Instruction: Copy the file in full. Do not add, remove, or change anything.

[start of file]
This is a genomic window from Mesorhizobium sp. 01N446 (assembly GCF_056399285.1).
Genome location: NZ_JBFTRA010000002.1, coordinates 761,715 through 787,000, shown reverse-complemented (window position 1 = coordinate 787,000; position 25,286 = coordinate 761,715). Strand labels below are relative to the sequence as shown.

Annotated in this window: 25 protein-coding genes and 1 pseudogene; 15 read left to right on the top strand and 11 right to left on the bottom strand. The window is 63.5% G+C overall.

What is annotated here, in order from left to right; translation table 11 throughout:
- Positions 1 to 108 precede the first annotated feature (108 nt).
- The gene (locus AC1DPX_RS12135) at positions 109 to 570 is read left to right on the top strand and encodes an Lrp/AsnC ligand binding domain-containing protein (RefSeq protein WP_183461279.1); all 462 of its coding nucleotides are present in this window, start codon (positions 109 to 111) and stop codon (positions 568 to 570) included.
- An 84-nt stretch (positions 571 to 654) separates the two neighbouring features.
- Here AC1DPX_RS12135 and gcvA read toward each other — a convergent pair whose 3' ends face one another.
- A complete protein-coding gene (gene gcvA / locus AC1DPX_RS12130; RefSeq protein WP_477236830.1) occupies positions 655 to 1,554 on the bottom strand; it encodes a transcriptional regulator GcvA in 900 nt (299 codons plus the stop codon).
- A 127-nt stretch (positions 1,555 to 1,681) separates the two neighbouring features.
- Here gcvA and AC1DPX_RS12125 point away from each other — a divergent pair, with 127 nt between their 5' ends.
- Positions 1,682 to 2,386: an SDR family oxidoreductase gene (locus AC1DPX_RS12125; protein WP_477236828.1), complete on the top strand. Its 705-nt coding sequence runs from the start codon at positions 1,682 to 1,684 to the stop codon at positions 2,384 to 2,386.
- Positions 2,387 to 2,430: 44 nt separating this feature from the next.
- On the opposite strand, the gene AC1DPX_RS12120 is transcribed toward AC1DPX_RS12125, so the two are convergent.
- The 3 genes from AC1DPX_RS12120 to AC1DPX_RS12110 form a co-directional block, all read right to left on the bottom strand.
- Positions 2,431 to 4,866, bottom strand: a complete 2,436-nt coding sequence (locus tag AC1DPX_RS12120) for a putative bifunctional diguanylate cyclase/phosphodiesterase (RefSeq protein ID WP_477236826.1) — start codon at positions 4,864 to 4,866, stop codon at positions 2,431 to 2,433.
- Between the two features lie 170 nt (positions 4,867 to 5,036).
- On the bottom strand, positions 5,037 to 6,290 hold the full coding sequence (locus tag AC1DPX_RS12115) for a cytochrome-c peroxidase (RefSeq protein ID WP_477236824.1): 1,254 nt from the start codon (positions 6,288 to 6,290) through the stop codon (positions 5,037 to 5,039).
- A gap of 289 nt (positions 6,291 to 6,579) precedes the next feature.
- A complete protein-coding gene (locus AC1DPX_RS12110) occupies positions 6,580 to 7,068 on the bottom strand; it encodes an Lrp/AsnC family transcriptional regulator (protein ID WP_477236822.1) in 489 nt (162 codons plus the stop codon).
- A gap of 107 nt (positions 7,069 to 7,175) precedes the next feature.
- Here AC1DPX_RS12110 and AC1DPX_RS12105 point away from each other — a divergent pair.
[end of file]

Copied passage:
This is a genomic window from Mesorhizobium sp. 01N446 (assembly GCF_056399285.1).
Genome location: NZ_JBFTRA010000002.1, coordinates 761,715 through 787,000, shown reverse-complemented (window position 1 = coordinate 787,000; position 25,286 = coordinate 761,715). Strand labels below are relative to the sequence as shown.

Annotated in this window: 25 protein-coding genes and 1 pseudogene; 15 read left to right on the top strand and 11 right to left on the bottom strand. The window is 63.5% G+C overall.

What is annotated here, in order from left to right; translation table 11 throughout:
- Positions 1 to 108 precede the first annotated feature (108 nt).
- The gene (locus AC1DPX_RS12135) at positions 109 to 570 is read left to right on the top strand and encodes an Lrp/AsnC ligand binding domain-containing protein (RefSeq protein WP_183461279.1); all 462 of its coding nucleotides are present in this window, start codon (positions 109 to 111) and stop codon (positions 568 to 570) included.
- An 84-nt stretch (positions 571 to 654) separates the two neighbouring features.
- Here AC1DPX_RS12135 and gcvA read toward each other — a convergent pair whose 3' ends face one another.
- A complete protein-coding gene (gene gcvA / locus AC1DPX_RS12130; RefSeq protein WP_477236830.1) occupies positions 655 to 1,554 on the bottom strand; it encodes a transcriptional regulator GcvA in 900 nt (299 codons plus the stop codon).
- A 127-nt stretch (positions 1,555 to 1,681) separates the two neighbouring features.
- Here gcvA and AC1DPX_RS12125 point away from each other — a divergent pair, with 127 nt between their 5' ends.
- Positions 1,682 to 2,386: an SDR family oxidoreductase gene (locus AC1DPX_RS12125; protein WP_477236828.1), complete on the top strand. Its 705-nt coding sequence runs from the start codon at positions 1,682 to 1,684 to the stop codon at positions 2,384 to 2,386.
- Positions 2,387 to 2,430: 44 nt separating this feature from the next.
- On the opposite strand, the gene AC1DPX_RS12120 is transcribed toward AC1DPX_RS12125, so the two are convergent.
- The 3 genes from AC1DPX_RS12120 to AC1DPX_RS12110 form a co-directional block, all read right to left on the bottom strand.
- Positions 2,431 to 4,866, bottom strand: a complete 2,436-nt coding sequence (locus tag AC1DPX_RS12120) for a putative bifunctional diguanylate cyclase/phosphodiesterase (RefSeq protein ID WP_477236826.1) — start codon at positions 4,864 to 4,866, stop codon at positions 2,431 to 2,433.
- Between the two features lie 170 nt (positions 4,867 to 5,036).
- On the bottom strand, positions 5,037 to 6,290 hold the full coding sequence (locus tag AC1DPX_RS12115) for a cytochrome-c peroxidase (RefSeq protein ID WP_477236824.1): 1,254 nt from the start codon (positions 6,288 to 6,290) through the stop codon (positions 5,037 to 5,039).
- A gap of 289 nt (positions 6,291 to 6,579) precedes the next feature.
- A complete protein-coding gene (locus AC1DPX_RS12110) occupies positions 6,580 to 7,068 on the bottom strand; it encodes an Lrp/AsnC family transcriptional regulator (protein ID WP_477236822.1) in 489 nt (162 codons plus the stop codon).
- A gap of 107 nt (positions 7,069 to 7,175) precedes the next feature.
- Here AC1DPX_RS12110 and AC1DPX_RS12105 point away from each other — a divergent pair.